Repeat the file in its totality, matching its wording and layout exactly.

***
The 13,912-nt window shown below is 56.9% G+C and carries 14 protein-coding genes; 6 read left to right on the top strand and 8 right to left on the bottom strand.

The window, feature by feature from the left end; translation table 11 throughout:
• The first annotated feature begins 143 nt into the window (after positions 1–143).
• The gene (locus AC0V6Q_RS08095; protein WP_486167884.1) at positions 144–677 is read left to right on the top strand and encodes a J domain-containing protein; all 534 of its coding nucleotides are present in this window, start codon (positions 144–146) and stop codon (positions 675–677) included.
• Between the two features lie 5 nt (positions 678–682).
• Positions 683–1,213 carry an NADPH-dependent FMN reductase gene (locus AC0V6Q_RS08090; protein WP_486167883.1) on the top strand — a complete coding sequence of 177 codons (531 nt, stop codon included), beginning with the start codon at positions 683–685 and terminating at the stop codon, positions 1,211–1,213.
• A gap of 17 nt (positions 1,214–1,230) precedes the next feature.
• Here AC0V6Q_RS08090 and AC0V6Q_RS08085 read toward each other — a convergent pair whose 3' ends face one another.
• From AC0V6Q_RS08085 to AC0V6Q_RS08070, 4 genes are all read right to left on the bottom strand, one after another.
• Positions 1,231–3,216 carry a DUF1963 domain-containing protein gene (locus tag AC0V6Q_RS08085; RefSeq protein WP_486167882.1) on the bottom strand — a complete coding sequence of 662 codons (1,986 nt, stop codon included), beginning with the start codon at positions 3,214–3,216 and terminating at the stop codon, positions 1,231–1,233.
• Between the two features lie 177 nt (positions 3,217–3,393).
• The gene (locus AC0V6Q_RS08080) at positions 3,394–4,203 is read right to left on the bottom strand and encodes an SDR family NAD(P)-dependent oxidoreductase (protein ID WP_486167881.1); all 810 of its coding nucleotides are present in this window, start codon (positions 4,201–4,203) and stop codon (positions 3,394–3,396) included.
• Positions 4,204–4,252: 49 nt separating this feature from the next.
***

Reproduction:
The 13,912-nt window shown below is 56.9% G+C and carries 14 protein-coding genes; 6 read left to right on the top strand and 8 right to left on the bottom strand.

The window, feature by feature from the left end; translation table 11 throughout:
• The first annotated feature begins 143 nt into the window (after positions 1–143).
• The gene (locus AC0V6Q_RS08095; protein WP_486167884.1) at positions 144–677 is read left to right on the top strand and encodes a J domain-containing protein; all 534 of its coding nucleotides are present in this window, start codon (positions 144–146) and stop codon (positions 675–677) included.
• Between the two features lie 5 nt (positions 678–682).
• Positions 683–1,213 carry an NADPH-dependent FMN reductase gene (locus AC0V6Q_RS08090; protein WP_486167883.1) on the top strand — a complete coding sequence of 177 codons (531 nt, stop codon included), beginning with the start codon at positions 683–685 and terminating at the stop codon, positions 1,211–1,213.
• A gap of 17 nt (positions 1,214–1,230) precedes the next feature.
• Here AC0V6Q_RS08090 and AC0V6Q_RS08085 read toward each other — a convergent pair whose 3' ends face one another.
• From AC0V6Q_RS08085 to AC0V6Q_RS08070, 4 genes are all read right to left on the bottom strand, one after another.
• Positions 1,231–3,216 carry a DUF1963 domain-containing protein gene (locus tag AC0V6Q_RS08085; RefSeq protein WP_486167882.1) on the bottom strand — a complete coding sequence of 662 codons (1,986 nt, stop codon included), beginning with the start codon at positions 3,214–3,216 and terminating at the stop codon, positions 1,231–1,233.
• Between the two features lie 177 nt (positions 3,217–3,393).
• The gene (locus AC0V6Q_RS08080) at positions 3,394–4,203 is read right to left on the bottom strand and encodes an SDR family NAD(P)-dependent oxidoreductase (protein ID WP_486167881.1); all 810 of its coding nucleotides are present in this window, start codon (positions 4,201–4,203) and stop codon (positions 3,394–3,396) included.
• Positions 4,204–4,252: 49 nt separating this feature from the next.